it is a new way of playing Music. it’s more that you can dance an arrangement (or a mix, for you young’uns), or control the mix of light and sound, or other things that haven’t been thought of yet. check out Momix on youtube, and maybe you’ll get an idea

  • genjutsushi

    Roland D-Beam

  • genjutsushi

    Roland D-Beam

  • misksound

    I own a Leap controller with a constant migratory pattern between ‘front and center’ on my desk, and in a drawer… my real issue with the concept is the lack of resistance i get from just.. waving my hands in the air.

    Someone who has trained as a dancer would probably be more comfortable performing with these tools—as they’ve taken the time to understand the subtle nuances of their own body.

    Big up to peter for doing this, though! Having performed pieces for my composition degree, I can relate to performing in this context.

    When you’re used to reading a floor of active, moving people to determine where to take a performance, it can be *very* weird to be playing a piece for a room full of people sitting in chairs, observing you.

    also—Peter’s style? “WilliamsBerlin” 😉

  • misksound

    I own a Leap controller with a constant migratory pattern between ‘front and center’ on my desk, and in a drawer… my real issue with the concept is the lack of resistance i get from just.. waving my hands in the air.

    Someone who has trained as a dancer would probably be more comfortable performing with these tools—as they’ve taken the time to understand the subtle nuances of their own body.

    Big up to peter for doing this, though! Having performed pieces for my composition degree, I can relate to performing in this context.

    When you’re used to reading a floor of active, moving people to determine where to take a performance, it can be *very* weird to be playing a piece for a room full of people sitting in chairs, observing you.

    also—Peter’s style? “WilliamsBerlin” 😉

  • Rafael Marfil

    Congratulations for your conference at TED!! 😀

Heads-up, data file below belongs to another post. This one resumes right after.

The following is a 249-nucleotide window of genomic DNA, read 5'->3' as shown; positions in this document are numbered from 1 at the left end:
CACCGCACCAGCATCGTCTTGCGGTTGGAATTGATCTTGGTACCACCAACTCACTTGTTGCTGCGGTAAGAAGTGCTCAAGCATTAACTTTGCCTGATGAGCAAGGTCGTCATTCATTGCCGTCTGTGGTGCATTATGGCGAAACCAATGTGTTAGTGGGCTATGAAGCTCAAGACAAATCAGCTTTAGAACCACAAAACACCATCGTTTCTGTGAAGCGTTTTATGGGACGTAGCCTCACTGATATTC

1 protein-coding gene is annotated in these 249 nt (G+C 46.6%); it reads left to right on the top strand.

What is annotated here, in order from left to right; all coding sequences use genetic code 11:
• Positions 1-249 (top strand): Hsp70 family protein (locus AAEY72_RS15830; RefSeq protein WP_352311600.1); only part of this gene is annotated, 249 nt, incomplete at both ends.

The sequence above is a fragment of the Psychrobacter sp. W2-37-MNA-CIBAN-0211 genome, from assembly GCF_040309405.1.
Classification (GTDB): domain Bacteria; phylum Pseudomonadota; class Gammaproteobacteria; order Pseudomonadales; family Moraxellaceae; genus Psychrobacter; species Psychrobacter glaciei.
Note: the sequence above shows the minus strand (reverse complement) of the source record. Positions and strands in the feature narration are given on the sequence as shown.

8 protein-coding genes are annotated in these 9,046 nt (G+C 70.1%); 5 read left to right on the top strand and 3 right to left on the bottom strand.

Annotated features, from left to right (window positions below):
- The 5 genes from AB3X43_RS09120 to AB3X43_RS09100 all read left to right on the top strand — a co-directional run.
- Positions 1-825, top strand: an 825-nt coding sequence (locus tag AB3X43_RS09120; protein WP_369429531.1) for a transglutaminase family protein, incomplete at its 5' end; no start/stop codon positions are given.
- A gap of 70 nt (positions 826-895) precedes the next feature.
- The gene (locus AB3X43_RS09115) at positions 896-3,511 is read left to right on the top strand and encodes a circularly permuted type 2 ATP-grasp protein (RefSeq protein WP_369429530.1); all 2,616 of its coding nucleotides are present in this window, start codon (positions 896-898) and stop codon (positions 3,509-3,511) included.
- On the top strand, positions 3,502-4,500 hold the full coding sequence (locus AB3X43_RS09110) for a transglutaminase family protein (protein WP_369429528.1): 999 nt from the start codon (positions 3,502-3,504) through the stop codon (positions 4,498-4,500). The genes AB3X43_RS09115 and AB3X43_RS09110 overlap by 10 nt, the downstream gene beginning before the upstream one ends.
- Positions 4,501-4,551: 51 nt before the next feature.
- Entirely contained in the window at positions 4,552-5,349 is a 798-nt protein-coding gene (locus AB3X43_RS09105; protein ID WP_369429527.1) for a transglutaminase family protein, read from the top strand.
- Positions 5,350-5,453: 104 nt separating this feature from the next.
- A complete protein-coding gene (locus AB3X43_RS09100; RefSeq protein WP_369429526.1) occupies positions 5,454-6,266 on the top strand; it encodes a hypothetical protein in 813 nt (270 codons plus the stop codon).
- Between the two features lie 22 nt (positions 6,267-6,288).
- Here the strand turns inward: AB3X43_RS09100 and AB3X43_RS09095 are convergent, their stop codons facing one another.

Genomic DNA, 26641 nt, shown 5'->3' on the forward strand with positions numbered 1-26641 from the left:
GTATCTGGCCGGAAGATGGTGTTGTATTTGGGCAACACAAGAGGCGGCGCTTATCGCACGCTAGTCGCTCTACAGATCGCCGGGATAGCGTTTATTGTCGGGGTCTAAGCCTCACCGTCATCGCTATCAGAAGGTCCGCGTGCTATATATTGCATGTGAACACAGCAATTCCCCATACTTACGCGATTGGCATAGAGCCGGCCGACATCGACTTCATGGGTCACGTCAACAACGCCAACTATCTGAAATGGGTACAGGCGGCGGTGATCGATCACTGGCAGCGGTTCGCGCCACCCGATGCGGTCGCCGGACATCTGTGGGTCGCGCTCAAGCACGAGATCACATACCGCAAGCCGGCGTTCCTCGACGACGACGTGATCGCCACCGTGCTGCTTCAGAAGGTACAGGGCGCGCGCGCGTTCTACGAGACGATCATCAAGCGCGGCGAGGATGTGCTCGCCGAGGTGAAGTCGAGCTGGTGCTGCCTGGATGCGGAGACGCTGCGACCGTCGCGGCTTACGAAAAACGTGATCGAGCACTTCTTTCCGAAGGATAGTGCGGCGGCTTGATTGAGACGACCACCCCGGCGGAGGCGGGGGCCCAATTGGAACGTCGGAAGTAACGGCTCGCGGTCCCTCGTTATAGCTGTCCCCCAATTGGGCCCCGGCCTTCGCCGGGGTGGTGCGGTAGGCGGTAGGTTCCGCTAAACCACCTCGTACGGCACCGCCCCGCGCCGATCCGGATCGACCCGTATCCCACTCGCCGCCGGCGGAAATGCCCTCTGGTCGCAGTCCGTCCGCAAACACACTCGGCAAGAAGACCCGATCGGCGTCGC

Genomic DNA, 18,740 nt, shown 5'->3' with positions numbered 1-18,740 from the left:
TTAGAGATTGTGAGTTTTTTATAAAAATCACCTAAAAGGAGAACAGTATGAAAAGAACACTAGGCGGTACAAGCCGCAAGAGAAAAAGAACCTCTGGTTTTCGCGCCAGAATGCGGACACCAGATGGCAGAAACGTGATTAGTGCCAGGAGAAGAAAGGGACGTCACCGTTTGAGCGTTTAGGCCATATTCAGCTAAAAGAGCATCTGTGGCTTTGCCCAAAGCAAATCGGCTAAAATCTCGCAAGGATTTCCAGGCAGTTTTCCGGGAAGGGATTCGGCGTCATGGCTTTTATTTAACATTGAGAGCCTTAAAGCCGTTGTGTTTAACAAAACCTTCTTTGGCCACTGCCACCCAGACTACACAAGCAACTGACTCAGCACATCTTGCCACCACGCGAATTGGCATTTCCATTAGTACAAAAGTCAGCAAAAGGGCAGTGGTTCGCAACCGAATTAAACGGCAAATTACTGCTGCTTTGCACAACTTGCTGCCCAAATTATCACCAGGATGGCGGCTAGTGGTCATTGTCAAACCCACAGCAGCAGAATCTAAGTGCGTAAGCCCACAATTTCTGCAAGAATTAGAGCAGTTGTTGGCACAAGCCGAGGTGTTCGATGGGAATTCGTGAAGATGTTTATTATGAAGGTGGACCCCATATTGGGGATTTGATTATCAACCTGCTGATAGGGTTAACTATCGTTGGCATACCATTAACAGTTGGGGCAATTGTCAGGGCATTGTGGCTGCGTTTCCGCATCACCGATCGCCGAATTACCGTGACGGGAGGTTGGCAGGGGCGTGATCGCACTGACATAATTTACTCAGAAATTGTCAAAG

• Rafael Marfil

    Congratulations for your conference at TED!! 😀

  • Bandwidth

    Well done Peter! Looking forward to seeing more talks from you in the future.
    As a musician I actually find this very exciting. Eventually when the technology becomes more advanced, I think we will see a lot more depth and dynamic control over the music with regards to the level of expression from an individual body, a little bit like the touch sensitivity on keyboards.
    Imagine the expressivness of someone like Bernstein for example. It will be very personal to each indvidual. 5 different people can play the same note on a violin and they can all make it sound different. Where this will go is not there yet but the idea is and that is what is important.

  • Bandwidth

    Well done Peter! Looking forward to seeing more talks from you in the future.
    As a musician I actually find this very exciting. Eventually when the technology becomes more advanced, I think we will see a lot more depth and dynamic control over the music with regards to the level of expression from an individual body, a little bit like the touch sensitivity on keyboards.
    Imagine the expressivness of someone like Bernstein for example. It will be very personal to each indvidual. 5 different people can play the same note on a violin and they can all make it sound different. Where this will go is not there yet but the idea is and that is what is important.

  • James

    I know the talk was about gesture, however your comment about motif somehow reminded me of a Matt Groening quote where he claims to create all his characters such that they can be identified by silhouette

  • James

    I know the talk was about gesture, however your comment about motif somehow reminded me of a Matt Groening quote where he claims to create all his characters such that they can be identified by silhouette

  • The Brain

    More fine tailoring from the men who brought you the wardrobe featured in “The Emperor’s New Clothes.”

  • The Brain

    More fine tailoring from the men who brought you the wardrobe featured in “The Emperor’s New Clothes.”